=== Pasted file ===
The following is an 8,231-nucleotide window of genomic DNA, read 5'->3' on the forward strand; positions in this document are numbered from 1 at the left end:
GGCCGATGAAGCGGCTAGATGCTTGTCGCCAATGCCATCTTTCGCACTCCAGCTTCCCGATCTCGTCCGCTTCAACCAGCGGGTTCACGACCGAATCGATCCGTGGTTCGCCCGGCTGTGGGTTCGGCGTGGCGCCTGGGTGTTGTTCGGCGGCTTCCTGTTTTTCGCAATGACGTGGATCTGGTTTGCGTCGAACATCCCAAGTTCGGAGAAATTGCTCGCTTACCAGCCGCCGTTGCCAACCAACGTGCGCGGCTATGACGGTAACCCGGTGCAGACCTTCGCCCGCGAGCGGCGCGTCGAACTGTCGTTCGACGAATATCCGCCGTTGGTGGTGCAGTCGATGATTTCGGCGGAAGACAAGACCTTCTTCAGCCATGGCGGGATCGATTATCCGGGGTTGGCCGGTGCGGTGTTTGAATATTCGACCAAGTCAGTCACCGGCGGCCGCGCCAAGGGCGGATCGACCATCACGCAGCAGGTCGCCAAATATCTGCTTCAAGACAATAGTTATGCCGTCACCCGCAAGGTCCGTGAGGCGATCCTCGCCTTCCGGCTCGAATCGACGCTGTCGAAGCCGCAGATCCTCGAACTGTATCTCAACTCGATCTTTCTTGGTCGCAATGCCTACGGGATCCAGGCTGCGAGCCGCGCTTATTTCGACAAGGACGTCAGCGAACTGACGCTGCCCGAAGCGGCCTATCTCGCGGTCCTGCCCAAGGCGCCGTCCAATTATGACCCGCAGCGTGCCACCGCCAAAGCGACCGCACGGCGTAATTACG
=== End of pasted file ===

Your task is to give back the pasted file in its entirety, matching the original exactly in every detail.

The following is an 8,231-nucleotide window of genomic DNA, read 5'->3' on the forward strand; positions in this document are numbered from 1 at the left end:
GGCCGATGAAGCGGCTAGATGCTTGTCGCCAATGCCATCTTTCGCACTCCAGCTTCCCGATCTCGTCCGCTTCAACCAGCGGGTTCACGACCGAATCGATCCGTGGTTCGCCCGGCTGTGGGTTCGGCGTGGCGCCTGGGTGTTGTTCGGCGGCTTCCTGTTTTTCGCAATGACGTGGATCTGGTTTGCGTCGAACATCCCAAGTTCGGAGAAATTGCTCGCTTACCAGCCGCCGTTGCCAACCAACGTGCGCGGCTATGACGGTAACCCGGTGCAGACCTTCGCCCGCGAGCGGCGCGTCGAACTGTCGTTCGACGAATATCCGCCGTTGGTGGTGCAGTCGATGATTTCGGCGGAAGACAAGACCTTCTTCAGCCATGGCGGGATCGATTATCCGGGGTTGGCCGGTGCGGTGTTTGAATATTCGACCAAGTCAGTCACCGGCGGCCGCGCCAAGGGCGGATCGACCATCACGCAGCAGGTCGCCAAATATCTGCTTCAAGACAATAGTTATGCCGTCACCCGCAAGGTCCGTGAGGCGATCCTCGCCTTCCGGCTCGAATCGACGCTGTCGAAGCCGCAGATCCTCGAACTGTATCTCAACTCGATCTTTCTTGGTCGCAATGCCTACGGGATCCAGGCTGCGAGCCGCGCTTATTTCGACAAGGACGTCAGCGAACTGACGCTGCCCGAAGCGGCCTATCTCGCGGTCCTGCCCAAGGCGCCGTCCAATTATGACCCGCAGCGTGCCACCGCCAAAGCGACCGCACGGCGTAATTACG